Ice Dynamics at the Intersection of the West and East Antarctic Ice Sheets
Hercules Dome Ice Core Site Selection
The response of the Antarctic ice sheet to climate change is a central issue in projecting global sea-level rise. While much attention is focused on the ongoing rapid changes at the coastal margin of the West Antarctic Ice Sheet, obtaining records of past ice-sheet and climate change is the only way to constrain how an ice sheet changes over millennial timescales. Whether the West Antarctic Ice Sheet collapsed during the last interglacial period (~130,000 to 116,000 years ago), when temperatures were slightly warmer than today, remains a major unsolved problem in Antarctic glaciology. Hercules Dome is an ice divide located at the intersection of the East Antarctic and West Antarctic ice sheets. It is ideally situated to record the glaciological and climatic effects of changes in the West Antarctic Ice Sheet. This project will establish whether Hercules Dome experienced major changes in flow due to changes in the elevation of the two ice sheets. The project will also ascertain whether Hercules Domes is a suitable site from which to recover climate records from the last interglacial period. These records could be used to determine whether the West Antarctic Ice Sheet collapsed during that period. The project will support two early-career researchers and train students at the University of Washington. Results will be communicated through outreach programs in coordination the Ice Drilling Project Office, the University of Washington's annual Polar Science Weekend in Seattle, and art-science collaboration.
This project will develop a history of ice dynamics at the intersection of the East and West Antarctic ice sheets, and ascertain whether the site is suitable for a deep ice-coring operation. Ice divides provide a unique opportunity to assess the stability of past ice flow. The low deviatoric stresses and non-linearity of ice flow causes an arch (a "Raymond Bump") in the internal layers beneath a stable ice divide. This information can be used to determine the duration of steady ice flow. Due to the slow horizontal ice-flow velocities, ice divides also preserve old ice with internal layering that reflects past flow conditions caused by divide migration. Hercules Dome is an ice divide that is well positioned to retain information of past variations in the geometry of both the East and West Antarctic Ice Sheets. This dome is also the most promising location at which to recover an ice core that can be used to determine whether the West Antarctic Ice Sheet collapsed during the last interglacial period. Limited ice-penetrating radar data collected along a previous scientific surface traverse indicate well-preserved englacial stratigraphy and evidence suggestive of a Raymond Bump, but the previous survey was not sufficiently extensive to allow thorough characterization or determination of past changes in ice dynamics. This project will conduct a dedicated survey to map the englacial stratigraphy and subglacial topography as well as basal properties at Hercules Dome. The project will use ground-based ice-penetrating radar to 1) image internal layers and the ice-sheet basal interface, 2) accurately measure englacial attenuation, and 3) determine englacial vertical strain rates. The radar data will be combined with GPS observations for detailed topography and surface velocities and ice-flow modeling to constrain the basal characteristics and the history of past ice flow.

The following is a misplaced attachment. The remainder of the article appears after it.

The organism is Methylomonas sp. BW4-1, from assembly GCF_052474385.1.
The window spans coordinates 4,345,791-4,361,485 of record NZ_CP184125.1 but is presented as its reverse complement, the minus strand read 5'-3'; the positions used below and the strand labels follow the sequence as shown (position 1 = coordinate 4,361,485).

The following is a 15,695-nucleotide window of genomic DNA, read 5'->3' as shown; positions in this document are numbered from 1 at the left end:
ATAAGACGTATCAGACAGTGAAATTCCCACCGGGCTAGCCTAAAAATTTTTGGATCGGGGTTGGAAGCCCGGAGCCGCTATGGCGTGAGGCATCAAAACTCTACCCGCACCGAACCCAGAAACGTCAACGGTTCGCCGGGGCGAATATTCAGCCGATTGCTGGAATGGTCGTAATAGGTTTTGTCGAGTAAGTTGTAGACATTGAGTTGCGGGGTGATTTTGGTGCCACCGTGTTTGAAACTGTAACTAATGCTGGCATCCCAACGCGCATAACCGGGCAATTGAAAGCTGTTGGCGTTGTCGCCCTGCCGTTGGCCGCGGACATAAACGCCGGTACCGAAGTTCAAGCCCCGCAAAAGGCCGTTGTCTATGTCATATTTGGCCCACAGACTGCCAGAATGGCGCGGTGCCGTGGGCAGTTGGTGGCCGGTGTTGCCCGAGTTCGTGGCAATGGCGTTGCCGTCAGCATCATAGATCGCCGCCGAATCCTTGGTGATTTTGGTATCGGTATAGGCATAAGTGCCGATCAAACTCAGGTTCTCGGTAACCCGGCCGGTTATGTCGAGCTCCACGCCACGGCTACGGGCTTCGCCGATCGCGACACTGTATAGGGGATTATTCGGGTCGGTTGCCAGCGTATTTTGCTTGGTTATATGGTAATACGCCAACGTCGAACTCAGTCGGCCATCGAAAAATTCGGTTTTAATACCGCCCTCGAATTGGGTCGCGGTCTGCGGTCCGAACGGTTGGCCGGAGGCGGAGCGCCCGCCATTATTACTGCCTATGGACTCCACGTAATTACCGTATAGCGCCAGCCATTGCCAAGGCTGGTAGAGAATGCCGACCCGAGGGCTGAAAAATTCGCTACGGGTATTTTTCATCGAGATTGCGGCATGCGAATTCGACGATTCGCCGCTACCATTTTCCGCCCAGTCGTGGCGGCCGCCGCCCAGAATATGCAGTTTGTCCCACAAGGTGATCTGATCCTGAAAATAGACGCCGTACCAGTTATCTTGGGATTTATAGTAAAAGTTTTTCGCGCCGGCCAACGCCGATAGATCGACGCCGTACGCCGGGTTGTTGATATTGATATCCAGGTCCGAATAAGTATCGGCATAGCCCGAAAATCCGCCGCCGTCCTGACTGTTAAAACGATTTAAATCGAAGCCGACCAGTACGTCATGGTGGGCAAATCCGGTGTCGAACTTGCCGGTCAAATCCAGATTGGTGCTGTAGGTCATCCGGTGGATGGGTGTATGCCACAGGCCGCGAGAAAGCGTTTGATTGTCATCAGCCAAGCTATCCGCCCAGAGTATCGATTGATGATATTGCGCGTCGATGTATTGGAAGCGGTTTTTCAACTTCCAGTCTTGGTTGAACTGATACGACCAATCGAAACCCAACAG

This award reflects NSF's statutory mission and has been deemed worthy of support through evaluation using the Foundation's intellectual merit and broader impacts review criteria.
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